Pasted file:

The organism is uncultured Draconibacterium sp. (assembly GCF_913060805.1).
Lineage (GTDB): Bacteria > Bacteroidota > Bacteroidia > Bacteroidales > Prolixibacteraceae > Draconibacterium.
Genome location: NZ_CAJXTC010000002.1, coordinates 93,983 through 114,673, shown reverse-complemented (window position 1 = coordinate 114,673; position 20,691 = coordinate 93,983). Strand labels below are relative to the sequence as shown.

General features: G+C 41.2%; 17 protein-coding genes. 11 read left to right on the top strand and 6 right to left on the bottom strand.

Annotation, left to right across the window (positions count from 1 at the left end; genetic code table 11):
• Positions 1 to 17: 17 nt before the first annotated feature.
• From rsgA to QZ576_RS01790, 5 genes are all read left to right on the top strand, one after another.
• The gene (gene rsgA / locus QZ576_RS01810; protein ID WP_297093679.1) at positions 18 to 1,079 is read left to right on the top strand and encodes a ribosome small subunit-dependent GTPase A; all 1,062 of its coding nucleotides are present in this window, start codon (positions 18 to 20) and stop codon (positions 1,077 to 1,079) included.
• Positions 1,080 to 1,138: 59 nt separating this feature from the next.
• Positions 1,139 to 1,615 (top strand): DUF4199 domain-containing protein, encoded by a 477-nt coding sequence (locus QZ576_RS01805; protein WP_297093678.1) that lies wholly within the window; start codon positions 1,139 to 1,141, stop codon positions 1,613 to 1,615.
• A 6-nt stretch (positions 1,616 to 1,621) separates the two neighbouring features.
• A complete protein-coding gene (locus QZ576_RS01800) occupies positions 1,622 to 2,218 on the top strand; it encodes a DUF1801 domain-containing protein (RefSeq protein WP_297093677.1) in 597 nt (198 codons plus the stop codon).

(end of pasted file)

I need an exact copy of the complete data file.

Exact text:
The organism is uncultured Draconibacterium sp. (assembly GCF_913060805.1).
Lineage (GTDB): Bacteria > Bacteroidota > Bacteroidia > Bacteroidales > Prolixibacteraceae > Draconibacterium.
Genome location: NZ_CAJXTC010000002.1, coordinates 93,983 through 114,673, shown reverse-complemented (window position 1 = coordinate 114,673; position 20,691 = coordinate 93,983). Strand labels below are relative to the sequence as shown.

General features: G+C 41.2%; 17 protein-coding genes. 11 read left to right on the top strand and 6 right to left on the bottom strand.

Annotation, left to right across the window (positions count from 1 at the left end; genetic code table 11):
• Positions 1 to 17: 17 nt before the first annotated feature.
• From rsgA to QZ576_RS01790, 5 genes are all read left to right on the top strand, one after another.
• The gene (gene rsgA / locus QZ576_RS01810; protein ID WP_297093679.1) at positions 18 to 1,079 is read left to right on the top strand and encodes a ribosome small subunit-dependent GTPase A; all 1,062 of its coding nucleotides are present in this window, start codon (positions 18 to 20) and stop codon (positions 1,077 to 1,079) included.
• Positions 1,080 to 1,138: 59 nt separating this feature from the next.
• Positions 1,139 to 1,615 (top strand): DUF4199 domain-containing protein, encoded by a 477-nt coding sequence (locus QZ576_RS01805; protein WP_297093678.1) that lies wholly within the window; start codon positions 1,139 to 1,141, stop codon positions 1,613 to 1,615.
• A 6-nt stretch (positions 1,616 to 1,621) separates the two neighbouring features.
• A complete protein-coding gene (locus QZ576_RS01800) occupies positions 1,622 to 2,218 on the top strand; it encodes a DUF1801 domain-containing protein (RefSeq protein WP_297093677.1) in 597 nt (198 codons plus the stop codon).